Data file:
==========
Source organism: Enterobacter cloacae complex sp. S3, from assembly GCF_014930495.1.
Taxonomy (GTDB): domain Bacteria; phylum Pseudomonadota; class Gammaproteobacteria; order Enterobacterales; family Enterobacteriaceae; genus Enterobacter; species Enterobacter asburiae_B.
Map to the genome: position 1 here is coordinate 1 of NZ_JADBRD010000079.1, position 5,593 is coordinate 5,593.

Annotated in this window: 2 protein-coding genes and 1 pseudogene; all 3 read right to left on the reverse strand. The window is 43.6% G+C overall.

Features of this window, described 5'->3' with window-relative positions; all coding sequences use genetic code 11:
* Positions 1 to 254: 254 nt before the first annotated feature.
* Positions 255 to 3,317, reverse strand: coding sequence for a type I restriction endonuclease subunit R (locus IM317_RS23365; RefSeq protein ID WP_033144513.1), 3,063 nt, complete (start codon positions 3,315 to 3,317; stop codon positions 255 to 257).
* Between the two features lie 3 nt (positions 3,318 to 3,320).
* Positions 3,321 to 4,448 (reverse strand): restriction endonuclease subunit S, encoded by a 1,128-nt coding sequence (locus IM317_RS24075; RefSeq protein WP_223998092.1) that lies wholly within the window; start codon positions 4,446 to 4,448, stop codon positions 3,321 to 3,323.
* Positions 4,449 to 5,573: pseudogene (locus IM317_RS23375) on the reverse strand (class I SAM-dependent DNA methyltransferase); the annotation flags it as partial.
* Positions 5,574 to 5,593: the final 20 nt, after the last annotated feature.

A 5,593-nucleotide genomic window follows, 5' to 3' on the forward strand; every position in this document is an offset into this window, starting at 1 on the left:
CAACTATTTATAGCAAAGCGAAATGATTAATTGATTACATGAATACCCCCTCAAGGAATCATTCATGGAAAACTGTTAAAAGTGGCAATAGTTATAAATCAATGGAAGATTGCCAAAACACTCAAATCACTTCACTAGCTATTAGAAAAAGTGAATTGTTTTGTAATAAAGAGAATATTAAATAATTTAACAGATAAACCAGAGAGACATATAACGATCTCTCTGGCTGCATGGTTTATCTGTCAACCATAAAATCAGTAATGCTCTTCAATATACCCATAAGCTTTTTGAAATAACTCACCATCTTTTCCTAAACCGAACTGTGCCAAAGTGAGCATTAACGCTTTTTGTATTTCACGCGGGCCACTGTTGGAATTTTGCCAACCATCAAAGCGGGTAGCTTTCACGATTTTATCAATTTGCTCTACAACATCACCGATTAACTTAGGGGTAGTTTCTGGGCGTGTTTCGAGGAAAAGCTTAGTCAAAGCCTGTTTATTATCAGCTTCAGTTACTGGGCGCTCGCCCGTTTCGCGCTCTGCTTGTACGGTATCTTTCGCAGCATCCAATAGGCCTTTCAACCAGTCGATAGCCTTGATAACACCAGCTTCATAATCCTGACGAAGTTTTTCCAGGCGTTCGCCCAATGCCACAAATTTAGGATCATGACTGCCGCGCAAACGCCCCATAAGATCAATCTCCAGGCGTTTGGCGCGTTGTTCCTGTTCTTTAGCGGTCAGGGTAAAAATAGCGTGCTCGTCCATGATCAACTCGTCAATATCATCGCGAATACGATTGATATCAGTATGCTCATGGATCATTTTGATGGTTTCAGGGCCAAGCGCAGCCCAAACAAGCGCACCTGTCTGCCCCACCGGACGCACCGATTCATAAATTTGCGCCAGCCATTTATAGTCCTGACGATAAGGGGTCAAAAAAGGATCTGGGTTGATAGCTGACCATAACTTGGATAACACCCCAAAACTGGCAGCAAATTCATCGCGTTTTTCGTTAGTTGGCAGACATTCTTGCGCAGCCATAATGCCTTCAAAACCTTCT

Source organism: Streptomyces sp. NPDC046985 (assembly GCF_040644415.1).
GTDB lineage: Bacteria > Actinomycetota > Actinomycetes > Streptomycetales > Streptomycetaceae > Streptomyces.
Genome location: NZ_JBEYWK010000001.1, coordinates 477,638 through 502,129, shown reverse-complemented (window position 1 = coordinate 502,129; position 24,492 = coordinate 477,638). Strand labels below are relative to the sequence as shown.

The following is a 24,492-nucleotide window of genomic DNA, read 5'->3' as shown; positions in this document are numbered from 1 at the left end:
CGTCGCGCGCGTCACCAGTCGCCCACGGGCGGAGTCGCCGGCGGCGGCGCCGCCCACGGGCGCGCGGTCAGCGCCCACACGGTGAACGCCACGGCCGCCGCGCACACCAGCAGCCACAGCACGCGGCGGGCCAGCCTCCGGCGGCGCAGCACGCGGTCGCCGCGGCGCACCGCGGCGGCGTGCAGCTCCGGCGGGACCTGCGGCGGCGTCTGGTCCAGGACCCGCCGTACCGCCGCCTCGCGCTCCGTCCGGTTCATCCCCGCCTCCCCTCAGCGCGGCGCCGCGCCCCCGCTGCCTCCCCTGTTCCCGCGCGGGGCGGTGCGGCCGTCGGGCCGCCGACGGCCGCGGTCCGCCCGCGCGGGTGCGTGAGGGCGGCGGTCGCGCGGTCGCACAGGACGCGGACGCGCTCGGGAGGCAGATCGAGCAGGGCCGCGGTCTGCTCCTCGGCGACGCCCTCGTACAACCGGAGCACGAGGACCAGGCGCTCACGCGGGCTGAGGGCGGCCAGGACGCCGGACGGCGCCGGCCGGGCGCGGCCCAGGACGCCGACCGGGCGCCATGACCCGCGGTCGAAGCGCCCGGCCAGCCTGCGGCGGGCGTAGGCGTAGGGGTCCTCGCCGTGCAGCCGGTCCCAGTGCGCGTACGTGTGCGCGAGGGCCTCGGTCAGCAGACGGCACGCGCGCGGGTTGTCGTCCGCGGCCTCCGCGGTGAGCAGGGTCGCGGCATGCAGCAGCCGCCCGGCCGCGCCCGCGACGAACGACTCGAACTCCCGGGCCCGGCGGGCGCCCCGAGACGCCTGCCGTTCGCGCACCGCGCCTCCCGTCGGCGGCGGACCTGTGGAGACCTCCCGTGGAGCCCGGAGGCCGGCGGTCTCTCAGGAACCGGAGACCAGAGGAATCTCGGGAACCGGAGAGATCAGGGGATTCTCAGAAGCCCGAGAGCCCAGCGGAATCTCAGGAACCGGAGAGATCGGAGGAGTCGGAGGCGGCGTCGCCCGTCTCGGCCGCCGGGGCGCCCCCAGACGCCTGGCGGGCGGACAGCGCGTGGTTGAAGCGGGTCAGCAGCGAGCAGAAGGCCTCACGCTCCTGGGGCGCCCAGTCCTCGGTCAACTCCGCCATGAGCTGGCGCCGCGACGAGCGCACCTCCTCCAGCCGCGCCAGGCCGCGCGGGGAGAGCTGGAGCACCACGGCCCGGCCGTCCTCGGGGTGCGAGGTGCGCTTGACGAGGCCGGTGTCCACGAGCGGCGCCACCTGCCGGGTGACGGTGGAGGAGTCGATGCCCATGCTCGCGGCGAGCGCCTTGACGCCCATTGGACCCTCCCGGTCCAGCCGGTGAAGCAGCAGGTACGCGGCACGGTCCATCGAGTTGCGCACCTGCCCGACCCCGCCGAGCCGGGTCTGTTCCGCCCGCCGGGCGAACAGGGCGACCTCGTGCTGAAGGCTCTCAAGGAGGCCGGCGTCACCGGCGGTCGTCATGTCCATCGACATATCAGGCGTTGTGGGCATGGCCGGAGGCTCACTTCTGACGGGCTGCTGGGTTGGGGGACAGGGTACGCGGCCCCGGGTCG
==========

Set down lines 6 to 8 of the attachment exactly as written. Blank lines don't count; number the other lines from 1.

* Positions 1 to 254: 254 nt before the first annotated feature.
* Positions 255 to 3,317, reverse strand: coding sequence for a type I restriction endonuclease subunit R (locus IM317_RS23365; RefSeq protein ID WP_033144513.1), 3,063 nt, complete (start codon positions 3,315 to 3,317; stop codon positions 255 to 257).
* Between the two features lie 3 nt (positions 3,318 to 3,320).